Life is not fair. It’s one of those great truths we first encounter as kids. The coach’s son, an inferior ballplayer in every way, gets to pitch. Your brother always gets the biggest piece of cake. Your friend goes on ski trips, sees R-rated movies, always has money to spend on toys and candy. Your sister gets new clothes, and you get hand-me-downs; on the other hand, you get away with all kinds of stuff your sister got punished for, just because she’s older and your parents are calmer, having already raised one teenager. The rules seem to be different for people with light skin and people with dark skin. People who live north of the tracks and south of the tracks. Boys and girls.

Some of us never outgrow our desire for justice, so we become crusading attorneys or bleeding-heart do-gooders or spoiled brats. But most of us, through experience, come to accept the fact that life is not fair. Bad people become filthy rich. Good people get cancer. And vice versa.

The good news is that, in recognizing the capriciousness of fortune, we don’t have to lose our compassion. We can still empathize with people in need and do small things that help make their messy lives more tolerable, if only for a little while.

This, remarkably, is the point of “The Good News,” the third episode of the fourth season of Mad Men. In a show so filled with dark dealings and black humor, simple acts of human kindness have been rare; in fact, part of the fascination with Mad Men has been its ability to keep viewers coming back to follow the exploits of an entire cast of mostly despicable and dislikable characters. But here in the week between Christmas 1964 and New Year’s Day 1965, all sorts of characters recognize the desperation in their own lives and the lives of others–and reach out to make things better.

To wit: on his way to Acapulco for the holiday, Don stops in Los Angeles to visit the person who may know him better than anyone in the world: Anna Draper, the woman whose husband’s identity he appropriated. Anna is hobbled by a broken leg; her roof has leaked and her living room wall is water stained. As Don paints the wall, Anna tells him, “I know everything about you, and I still love you.” (Compare and contrast with Betty, who knows nothing about Don and still hates him.)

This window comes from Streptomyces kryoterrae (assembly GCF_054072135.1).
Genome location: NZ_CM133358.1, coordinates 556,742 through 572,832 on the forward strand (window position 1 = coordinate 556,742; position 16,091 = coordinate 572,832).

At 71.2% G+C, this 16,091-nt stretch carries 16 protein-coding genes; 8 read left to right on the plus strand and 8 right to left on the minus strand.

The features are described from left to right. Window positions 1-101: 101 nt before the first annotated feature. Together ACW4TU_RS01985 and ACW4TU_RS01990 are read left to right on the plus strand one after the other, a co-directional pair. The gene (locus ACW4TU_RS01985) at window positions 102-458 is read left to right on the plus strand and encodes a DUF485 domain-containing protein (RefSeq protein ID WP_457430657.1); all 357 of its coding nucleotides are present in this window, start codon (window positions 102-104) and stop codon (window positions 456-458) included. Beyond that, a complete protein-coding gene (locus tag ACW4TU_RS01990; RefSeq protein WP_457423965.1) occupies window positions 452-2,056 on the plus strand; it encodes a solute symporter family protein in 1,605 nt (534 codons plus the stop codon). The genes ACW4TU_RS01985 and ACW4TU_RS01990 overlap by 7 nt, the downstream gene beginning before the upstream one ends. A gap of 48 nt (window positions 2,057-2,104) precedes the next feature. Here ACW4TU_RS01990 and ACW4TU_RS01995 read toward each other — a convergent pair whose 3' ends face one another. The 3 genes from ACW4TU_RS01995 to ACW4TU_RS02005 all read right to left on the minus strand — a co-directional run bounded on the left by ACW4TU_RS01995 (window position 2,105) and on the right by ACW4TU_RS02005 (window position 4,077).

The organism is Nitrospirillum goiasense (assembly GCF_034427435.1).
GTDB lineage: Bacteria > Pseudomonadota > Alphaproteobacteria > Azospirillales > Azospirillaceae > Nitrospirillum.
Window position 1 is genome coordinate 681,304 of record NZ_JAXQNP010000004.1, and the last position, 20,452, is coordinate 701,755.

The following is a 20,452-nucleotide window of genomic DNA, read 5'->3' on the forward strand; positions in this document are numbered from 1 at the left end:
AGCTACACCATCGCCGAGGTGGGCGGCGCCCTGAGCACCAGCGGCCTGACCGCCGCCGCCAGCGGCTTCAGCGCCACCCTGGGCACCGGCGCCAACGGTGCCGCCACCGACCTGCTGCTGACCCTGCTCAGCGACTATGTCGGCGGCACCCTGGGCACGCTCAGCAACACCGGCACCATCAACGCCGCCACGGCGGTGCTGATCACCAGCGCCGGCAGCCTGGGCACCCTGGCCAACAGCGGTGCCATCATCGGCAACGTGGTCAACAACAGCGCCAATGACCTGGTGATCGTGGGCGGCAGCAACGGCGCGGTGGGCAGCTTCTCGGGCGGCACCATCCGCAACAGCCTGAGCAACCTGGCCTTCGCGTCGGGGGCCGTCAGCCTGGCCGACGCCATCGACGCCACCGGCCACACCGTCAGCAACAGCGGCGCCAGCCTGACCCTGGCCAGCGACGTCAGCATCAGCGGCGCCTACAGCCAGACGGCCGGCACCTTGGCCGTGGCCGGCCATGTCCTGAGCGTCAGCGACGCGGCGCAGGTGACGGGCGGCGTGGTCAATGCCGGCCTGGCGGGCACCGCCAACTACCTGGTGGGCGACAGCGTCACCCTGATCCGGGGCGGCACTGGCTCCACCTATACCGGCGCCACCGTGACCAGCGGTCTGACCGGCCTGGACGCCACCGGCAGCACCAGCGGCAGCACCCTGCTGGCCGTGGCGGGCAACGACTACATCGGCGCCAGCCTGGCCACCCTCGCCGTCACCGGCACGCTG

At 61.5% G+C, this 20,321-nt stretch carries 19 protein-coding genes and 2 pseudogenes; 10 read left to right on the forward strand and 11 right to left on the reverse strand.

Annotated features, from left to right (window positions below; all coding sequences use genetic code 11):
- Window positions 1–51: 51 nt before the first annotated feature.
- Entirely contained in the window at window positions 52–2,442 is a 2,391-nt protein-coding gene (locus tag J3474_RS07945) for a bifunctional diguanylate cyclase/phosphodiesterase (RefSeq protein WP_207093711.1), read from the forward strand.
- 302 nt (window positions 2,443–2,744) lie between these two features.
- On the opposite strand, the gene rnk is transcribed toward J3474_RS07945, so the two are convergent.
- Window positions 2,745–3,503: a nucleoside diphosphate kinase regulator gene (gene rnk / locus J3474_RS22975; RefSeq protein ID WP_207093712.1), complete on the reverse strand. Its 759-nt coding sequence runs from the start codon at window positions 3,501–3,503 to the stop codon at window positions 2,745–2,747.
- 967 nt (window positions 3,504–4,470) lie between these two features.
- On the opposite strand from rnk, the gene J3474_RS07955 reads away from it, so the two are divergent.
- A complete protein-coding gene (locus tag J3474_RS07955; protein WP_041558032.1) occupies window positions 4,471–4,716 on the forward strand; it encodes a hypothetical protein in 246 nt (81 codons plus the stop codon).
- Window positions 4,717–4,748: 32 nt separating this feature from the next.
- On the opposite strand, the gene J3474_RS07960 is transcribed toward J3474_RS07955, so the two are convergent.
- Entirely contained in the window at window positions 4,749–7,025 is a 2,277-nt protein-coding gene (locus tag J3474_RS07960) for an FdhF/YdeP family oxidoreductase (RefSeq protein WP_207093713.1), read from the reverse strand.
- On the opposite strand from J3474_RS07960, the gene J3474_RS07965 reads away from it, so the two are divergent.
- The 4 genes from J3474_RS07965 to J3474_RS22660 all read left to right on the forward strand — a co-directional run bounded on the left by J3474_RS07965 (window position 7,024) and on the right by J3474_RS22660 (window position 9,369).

Anna’s broken leg is a sign of something far more serious, and Don–remember, here in L.A., he’s still Dick Whitman–is ready to jump in and fix things. But Anna’s sister Patty informs him that Anna’s condition is too advanced, and that Don, in any case, is not family. “You’re just a man in a room with a checkbook,” she says, and tells him the kindest thing he can do is leave.

Joan’s having a rough week, too. She’s ready to start a family, but her doctor husband Greg is soon to be shipping out to Vietnam. Greg’s got to work over the holiday, so Joan asks Lane Pryce for time off the next week–which he refuses to give her. Pryce is supposed to be spending the holidays in London with his family, but we learn that his wife has had enough of America. She’s not coming back, and he’s foundering.

Here we see that even acts of kindness can go awry. Pryce apologizes to Joan, and to his wife, by sending roses, but the florist mixes up the deliveries. Joan responds by firing the secretary responsible for placing the orders. It’s an act of compassion for the suffering Pryce, and grossly unfair to the poor secretary.

Of course, we give what we can. In Don Draper’s case, that means leaving town, getting drunk, and calling prostitutes. In the warped world of Mad Men, even real acts of kindness have a dark and bitter edge.

But the central act of kindness happens when Joan cuts her finger in the kitchen, and Greg shows us why he just might make a good doctor, after all. He cleans her wound and stitches her finger, over her insistence that they go to the hospital. “I can’t fix anything else,” he says, “but I can fix this.”

There is so much we can’t fix. We want our families to be happy. We want our friends to be well. We want life to be fair, and it simply isn’t, and it’s going to end badly. The good news is, here we are, still kicking. Today, we can make things a little better for another human traveler who’s beaten or discouraged or just plain tired. Sometimes, a kind word is all it takes. Sometimes, it takes a paint job and a hooker. Either way, thank god for Man Men.

And now, a scene from Episode Four: